The anger and defensiveness that this knowledge produced from Molly is not explicitly tied to longtime players or longtime players. Star Wars fans bristle at the integration of "their" culture. But she has the same desire to define herself as the owner of her nervousness. If she is not rejected for her academic prowess, she leaves the opportunity to be rejected for herself. Amy does not give as much importance to deceiving standards, but she has a stereotypical shyness in romanticism – creating in this case a troubling gap between her proud gaiety and her current life experience.
These parallels are more sensitive than toxic because of the film's rare focus on the experience of young women. So often, women's nervousness is defined by men: the film's traditional girl is a wind vane that becomes desirable to become a star when she removes her glasses and drops her hair. More recently, girls nerds have become dream girls of fanboys who keep their glasses, but show their knowledge of Star Trek anecdotes or their skills in video games. Booksmart, with a scenario credited to four women, skilfully avoids defining girls by their appearance or their relationships. Neither one nor the other aspect of teen life is completely ignored – Molly is particularly hurt when she catches a classmate talking about her beauty, with the exception of his personality, and that the film presents a number of potential romantic interests – but no element of history diverts from his deep friendship.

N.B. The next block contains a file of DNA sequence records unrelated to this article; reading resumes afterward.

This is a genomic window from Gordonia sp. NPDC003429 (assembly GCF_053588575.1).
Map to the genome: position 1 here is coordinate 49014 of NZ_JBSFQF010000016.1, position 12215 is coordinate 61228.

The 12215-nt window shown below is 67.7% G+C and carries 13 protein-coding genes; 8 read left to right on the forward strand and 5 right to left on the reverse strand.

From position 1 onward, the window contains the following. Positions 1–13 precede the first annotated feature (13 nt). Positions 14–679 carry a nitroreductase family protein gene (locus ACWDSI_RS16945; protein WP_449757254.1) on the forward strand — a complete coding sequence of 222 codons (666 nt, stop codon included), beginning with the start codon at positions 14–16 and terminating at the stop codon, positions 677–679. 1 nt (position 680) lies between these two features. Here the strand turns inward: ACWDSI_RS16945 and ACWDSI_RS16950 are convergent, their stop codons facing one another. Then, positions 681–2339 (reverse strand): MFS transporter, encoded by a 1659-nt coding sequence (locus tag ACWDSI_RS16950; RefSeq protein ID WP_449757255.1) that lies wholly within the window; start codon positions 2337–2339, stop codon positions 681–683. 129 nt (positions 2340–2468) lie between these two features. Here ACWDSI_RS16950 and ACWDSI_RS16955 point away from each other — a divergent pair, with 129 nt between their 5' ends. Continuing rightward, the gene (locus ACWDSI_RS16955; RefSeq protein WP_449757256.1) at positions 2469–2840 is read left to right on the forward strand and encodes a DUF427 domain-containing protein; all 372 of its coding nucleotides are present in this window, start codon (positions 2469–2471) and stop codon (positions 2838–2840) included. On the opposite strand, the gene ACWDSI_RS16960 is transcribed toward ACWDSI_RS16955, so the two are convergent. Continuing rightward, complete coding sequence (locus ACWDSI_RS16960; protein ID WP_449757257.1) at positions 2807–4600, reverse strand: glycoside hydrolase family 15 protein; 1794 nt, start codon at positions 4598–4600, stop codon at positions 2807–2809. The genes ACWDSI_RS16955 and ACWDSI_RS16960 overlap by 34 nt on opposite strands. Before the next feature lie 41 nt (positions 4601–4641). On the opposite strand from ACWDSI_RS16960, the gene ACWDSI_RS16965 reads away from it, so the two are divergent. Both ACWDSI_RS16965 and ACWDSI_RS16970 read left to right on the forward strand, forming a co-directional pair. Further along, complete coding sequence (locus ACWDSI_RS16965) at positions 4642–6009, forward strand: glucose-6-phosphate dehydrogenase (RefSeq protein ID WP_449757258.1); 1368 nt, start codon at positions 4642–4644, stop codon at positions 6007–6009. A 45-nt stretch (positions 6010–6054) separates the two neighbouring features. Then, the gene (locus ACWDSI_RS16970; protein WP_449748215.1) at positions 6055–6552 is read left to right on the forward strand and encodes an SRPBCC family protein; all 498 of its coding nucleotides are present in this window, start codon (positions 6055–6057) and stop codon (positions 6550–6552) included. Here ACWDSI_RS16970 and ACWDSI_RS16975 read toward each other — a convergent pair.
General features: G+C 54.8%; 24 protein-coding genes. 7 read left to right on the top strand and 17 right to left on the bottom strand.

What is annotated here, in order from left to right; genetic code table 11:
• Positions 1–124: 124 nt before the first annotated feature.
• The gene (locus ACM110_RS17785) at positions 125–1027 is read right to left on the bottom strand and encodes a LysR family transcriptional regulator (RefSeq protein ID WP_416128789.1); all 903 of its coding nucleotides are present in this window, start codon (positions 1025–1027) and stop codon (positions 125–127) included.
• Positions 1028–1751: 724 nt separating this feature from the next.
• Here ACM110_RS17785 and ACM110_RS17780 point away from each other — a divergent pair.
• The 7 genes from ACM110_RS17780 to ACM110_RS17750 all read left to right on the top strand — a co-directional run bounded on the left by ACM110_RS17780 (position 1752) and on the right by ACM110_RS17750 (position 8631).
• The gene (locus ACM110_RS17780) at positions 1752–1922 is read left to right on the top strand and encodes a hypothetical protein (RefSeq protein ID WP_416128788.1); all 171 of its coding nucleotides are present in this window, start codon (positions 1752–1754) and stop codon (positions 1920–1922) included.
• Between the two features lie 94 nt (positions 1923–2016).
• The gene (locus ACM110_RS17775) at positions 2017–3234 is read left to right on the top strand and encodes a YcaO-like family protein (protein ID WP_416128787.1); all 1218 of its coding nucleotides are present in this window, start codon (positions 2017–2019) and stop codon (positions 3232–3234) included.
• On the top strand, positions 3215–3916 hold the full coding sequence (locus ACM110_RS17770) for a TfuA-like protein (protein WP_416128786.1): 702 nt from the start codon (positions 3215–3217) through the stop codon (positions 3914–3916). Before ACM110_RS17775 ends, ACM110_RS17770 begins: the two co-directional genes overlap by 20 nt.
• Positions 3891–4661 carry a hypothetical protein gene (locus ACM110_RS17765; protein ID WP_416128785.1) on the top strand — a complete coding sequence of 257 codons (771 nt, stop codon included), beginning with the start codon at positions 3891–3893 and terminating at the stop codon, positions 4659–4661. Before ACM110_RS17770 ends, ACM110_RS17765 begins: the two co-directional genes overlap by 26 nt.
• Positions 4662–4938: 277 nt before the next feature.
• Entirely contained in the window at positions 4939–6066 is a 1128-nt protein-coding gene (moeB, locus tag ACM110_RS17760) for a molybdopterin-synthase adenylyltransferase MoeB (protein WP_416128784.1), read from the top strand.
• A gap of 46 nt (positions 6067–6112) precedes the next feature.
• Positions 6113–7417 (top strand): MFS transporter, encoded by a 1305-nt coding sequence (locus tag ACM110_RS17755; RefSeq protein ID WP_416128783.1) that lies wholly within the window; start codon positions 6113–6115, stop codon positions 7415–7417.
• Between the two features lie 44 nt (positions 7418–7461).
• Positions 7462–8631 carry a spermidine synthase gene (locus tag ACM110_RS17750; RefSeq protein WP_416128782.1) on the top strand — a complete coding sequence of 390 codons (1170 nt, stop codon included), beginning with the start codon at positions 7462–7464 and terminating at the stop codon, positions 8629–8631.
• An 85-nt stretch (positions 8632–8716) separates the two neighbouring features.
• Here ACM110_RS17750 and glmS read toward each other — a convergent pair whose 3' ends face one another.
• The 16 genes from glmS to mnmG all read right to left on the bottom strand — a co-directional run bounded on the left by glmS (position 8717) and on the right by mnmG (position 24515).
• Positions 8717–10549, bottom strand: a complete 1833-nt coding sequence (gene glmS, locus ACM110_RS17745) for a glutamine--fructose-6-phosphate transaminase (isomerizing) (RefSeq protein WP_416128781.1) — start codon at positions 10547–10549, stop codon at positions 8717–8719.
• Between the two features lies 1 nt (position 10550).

Sometimes, Booksmart feels a bit more artificial and caricatural than the best of his sub-genre of teen comedy. But her daughter's point of view never feels fancy, in large part because she is separated from the lazy cultural signifiers. (Well, apart from her use of rap music as an ironic counterpart to girls' dorkiness.) The film does not find innate goodness in their status as nerds. Although the program probably addresses an underserved audience of intelligent and socially awkward women, it avoids public flattery.
And as such, Wilde's film both condemns easy categorization and claims old-school nerdness. It's a Revenge of the Nerds an evolution that recognizes the futility of revenge and a feminist story that recognizes the privilege of its characters. The movie recognizes both the agony of caring intensely about something (in this case, succeeding well in school), the ecstasies of finding someone else who shares that intensity and the subsequent suffering of the separation of this person through his diploma. If "nerd culture" is to be a distinct and meaningful idea, it is important for films like Booksmart remind people that nerd-dom is more than angry at Game of thrones on the Internet
Booksmart opens wide in US theaters on May 24, 2019.